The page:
It’s Christmas time and children love the festive season! With plenty of activities and sights, there is something for all ages to enjoy at this time of the year.
Getting in touch with friends and family near and abroad has never been more important – and Christmas cards are a great way of sending greetings and keeping up communications. This is an important message to convey to children and you can use it to discuss different ways of being in touch – from modern technology to traditional letter writing.
Making Christmas cards
Whilst it’s easier (and quicker!) to buy your Christmas cards from a shop, there’s something ultra-personal about making them with your child and a homemade card is often really appreciated by the recipient.
Depending on the age of your child you may want to consider different ways to decorate homemade cards.
- Older children with more advanced motor skills will enjoy cutting and sticking whilst being supervised by adults. You could help them to draw the outline of a shape such as a Christmas tree or a snowman, then encourage them to decorate it with sensory materials such as cotton wool or aluminium foil.
- You could also suggest to your child that they source the materials they want to use to decorate their Christmas cards. Perhaps you could go on a walk together with a cup or a bucket and collect things such as leaves or flower petals to use.
- For children who are still developing their fine motor skills, you might want to try something like potato stamping. This can be a really fun activity and you can cut the stamps into simple shapes which look decorative on a plain card.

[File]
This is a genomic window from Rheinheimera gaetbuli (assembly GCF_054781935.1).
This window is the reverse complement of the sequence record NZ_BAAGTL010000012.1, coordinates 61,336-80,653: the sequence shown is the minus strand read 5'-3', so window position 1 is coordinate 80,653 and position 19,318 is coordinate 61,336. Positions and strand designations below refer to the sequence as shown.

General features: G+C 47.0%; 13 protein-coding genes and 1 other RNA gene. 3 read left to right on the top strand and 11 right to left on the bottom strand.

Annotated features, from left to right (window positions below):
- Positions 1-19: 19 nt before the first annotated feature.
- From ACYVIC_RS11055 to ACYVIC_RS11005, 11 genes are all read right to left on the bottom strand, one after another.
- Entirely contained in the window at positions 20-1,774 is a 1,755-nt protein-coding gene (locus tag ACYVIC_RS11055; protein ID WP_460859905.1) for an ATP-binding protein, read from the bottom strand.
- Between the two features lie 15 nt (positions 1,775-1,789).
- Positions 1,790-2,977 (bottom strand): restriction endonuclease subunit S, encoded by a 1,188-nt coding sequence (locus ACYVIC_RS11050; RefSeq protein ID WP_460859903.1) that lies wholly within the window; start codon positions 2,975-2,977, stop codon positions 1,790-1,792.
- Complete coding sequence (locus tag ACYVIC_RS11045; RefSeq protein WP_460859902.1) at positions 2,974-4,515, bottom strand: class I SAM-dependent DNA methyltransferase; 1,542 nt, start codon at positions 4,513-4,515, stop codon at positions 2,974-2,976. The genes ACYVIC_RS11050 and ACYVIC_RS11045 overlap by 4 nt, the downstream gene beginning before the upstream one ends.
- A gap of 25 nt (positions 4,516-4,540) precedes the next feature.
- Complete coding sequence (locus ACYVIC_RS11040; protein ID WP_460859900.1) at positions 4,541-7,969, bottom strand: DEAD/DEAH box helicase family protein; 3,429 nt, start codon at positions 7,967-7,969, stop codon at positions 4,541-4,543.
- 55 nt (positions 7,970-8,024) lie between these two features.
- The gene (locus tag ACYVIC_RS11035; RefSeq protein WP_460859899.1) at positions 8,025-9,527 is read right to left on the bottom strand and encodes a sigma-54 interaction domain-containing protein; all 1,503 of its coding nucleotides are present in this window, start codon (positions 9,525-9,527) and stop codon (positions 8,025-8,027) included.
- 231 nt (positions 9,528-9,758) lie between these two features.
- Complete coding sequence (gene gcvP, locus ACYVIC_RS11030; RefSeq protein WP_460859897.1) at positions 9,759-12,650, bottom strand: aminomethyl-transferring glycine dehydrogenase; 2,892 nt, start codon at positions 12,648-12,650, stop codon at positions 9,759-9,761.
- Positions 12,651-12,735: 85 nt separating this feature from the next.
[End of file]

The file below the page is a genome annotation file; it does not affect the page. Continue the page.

- Younger children can still get involved with making Christmas cards. Why not help them participate by gently covering their hand or foot in child-friendly paints and doing some hand, foot or finger painting on the folded card?
Sending the cards
You can extend this activity from making the cards to discussing with your child where the cards will be going. You may want to take them to friends in person and encourage your child to hand over the card they have made.
For friends and family further afield, perhaps you could get your child involved in putting the cards into envelopes. Whilst you’ll need to write the name and address, you could engage your child with putting on stamps and then take a walk to the post office or the mailbox to send the cards off around the world.